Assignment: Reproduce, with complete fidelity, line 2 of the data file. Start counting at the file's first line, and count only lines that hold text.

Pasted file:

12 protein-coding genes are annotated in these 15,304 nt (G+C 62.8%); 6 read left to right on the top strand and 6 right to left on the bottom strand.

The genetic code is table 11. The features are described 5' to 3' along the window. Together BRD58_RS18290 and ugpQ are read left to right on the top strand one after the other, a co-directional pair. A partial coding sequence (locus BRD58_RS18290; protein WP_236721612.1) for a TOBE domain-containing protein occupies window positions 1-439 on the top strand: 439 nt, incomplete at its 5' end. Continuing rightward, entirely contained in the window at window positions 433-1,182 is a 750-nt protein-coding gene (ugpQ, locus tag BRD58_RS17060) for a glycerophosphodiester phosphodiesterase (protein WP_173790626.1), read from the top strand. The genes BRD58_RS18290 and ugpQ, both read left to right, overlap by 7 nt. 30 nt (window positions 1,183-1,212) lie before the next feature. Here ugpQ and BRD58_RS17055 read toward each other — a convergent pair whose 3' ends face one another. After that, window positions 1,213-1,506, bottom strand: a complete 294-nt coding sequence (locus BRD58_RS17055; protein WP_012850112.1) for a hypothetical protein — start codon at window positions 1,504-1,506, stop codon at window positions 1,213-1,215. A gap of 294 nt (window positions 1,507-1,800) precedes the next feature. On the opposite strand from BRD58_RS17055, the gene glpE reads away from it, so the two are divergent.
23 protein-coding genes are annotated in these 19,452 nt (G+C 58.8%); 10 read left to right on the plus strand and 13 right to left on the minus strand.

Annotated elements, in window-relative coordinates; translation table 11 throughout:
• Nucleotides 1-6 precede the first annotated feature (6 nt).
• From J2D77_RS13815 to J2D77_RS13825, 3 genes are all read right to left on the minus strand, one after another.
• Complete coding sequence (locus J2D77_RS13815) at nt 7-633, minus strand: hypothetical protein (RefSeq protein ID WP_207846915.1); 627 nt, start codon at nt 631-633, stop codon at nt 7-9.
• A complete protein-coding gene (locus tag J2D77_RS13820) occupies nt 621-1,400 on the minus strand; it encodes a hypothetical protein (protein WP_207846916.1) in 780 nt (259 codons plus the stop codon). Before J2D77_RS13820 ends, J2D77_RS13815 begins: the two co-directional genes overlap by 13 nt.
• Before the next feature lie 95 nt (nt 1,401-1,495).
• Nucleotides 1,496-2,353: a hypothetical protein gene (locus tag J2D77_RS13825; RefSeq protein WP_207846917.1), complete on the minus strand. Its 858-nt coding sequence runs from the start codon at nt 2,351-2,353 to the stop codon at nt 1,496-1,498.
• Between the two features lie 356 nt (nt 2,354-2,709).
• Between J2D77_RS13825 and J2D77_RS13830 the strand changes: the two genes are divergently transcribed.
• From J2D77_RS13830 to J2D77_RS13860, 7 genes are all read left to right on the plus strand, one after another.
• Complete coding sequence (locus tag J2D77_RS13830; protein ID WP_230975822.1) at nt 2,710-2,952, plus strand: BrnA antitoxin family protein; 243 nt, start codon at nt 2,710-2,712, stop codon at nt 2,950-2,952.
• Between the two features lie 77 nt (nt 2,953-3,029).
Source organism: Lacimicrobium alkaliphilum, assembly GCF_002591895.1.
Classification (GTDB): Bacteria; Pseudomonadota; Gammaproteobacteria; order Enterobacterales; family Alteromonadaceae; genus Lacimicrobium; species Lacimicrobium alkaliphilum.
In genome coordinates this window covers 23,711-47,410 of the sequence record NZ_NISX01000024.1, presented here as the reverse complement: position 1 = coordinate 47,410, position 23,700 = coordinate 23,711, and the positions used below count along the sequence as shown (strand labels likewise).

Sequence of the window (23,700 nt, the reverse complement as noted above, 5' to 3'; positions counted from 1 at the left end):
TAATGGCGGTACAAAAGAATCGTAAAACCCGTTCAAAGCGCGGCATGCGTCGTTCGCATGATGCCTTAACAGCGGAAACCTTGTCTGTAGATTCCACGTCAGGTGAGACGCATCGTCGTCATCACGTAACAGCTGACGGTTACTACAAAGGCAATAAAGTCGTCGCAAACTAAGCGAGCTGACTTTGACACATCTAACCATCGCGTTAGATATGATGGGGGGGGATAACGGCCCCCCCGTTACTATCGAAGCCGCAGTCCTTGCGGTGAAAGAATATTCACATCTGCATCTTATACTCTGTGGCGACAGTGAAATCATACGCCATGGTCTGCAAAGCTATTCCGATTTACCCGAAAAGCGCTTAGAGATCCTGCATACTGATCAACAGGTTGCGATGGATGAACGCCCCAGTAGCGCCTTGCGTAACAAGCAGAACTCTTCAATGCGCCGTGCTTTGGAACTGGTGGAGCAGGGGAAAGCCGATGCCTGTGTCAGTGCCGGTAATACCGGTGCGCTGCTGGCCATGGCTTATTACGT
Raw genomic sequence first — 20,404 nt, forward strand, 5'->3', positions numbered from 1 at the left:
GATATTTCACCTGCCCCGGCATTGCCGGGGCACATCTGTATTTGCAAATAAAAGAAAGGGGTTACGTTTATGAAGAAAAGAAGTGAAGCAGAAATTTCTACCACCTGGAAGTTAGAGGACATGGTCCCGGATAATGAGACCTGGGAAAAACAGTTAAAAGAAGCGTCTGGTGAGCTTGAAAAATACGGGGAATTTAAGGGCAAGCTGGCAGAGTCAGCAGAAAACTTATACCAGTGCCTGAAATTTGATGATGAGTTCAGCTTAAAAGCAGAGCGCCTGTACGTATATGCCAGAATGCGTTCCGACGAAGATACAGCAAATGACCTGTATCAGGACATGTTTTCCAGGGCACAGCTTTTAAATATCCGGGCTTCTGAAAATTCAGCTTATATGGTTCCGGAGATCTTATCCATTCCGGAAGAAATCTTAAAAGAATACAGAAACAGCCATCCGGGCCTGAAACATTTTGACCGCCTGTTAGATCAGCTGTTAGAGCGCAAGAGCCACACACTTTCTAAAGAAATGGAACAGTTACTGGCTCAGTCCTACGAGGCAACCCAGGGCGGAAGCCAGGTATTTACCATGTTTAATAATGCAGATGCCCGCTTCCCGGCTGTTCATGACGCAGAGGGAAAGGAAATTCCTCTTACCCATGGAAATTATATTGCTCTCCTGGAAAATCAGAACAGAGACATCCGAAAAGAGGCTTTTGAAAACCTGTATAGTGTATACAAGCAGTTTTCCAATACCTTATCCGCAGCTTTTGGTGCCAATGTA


The genetic code is table 11. The features are described 5' to 3' along the window. Together BRD58_RS18290 and ugpQ are read left to right on the top strand one after the other, a co-directional pair. A partial coding sequence (locus BRD58_RS18290; protein WP_236721612.1) for a TOBE domain-containing protein occupies window positions 1-439 on the top strand: 439 nt, incomplete at its 5' end. Continuing rightward, entirely contained in the window at window positions 433-1,182 is a 750-nt protein-coding gene (ugpQ, locus tag BRD58_RS17060) for a glycerophosphodiester phosphodiesterase (protein WP_173790626.1), read from the top strand. The genes BRD58_RS18290 and ugpQ, both read left to right, overlap by 7 nt. 30 nt (window positions 1,183-1,212) lie before the next feature. Here ugpQ and BRD58_RS17055 read toward each other — a convergent pair whose 3' ends face one another. After that, window positions 1,213-1,506, bottom strand: a complete 294-nt coding sequence (locus BRD58_RS17055; protein WP_012850112.1) for a hypothetical protein — start codon at window positions 1,504-1,506, stop codon at window positions 1,213-1,215. A gap of 294 nt (window positions 1,507-1,800) precedes the next feature. On the opposite strand from BRD58_RS17055, the gene glpE reads away from it, so the two are divergent.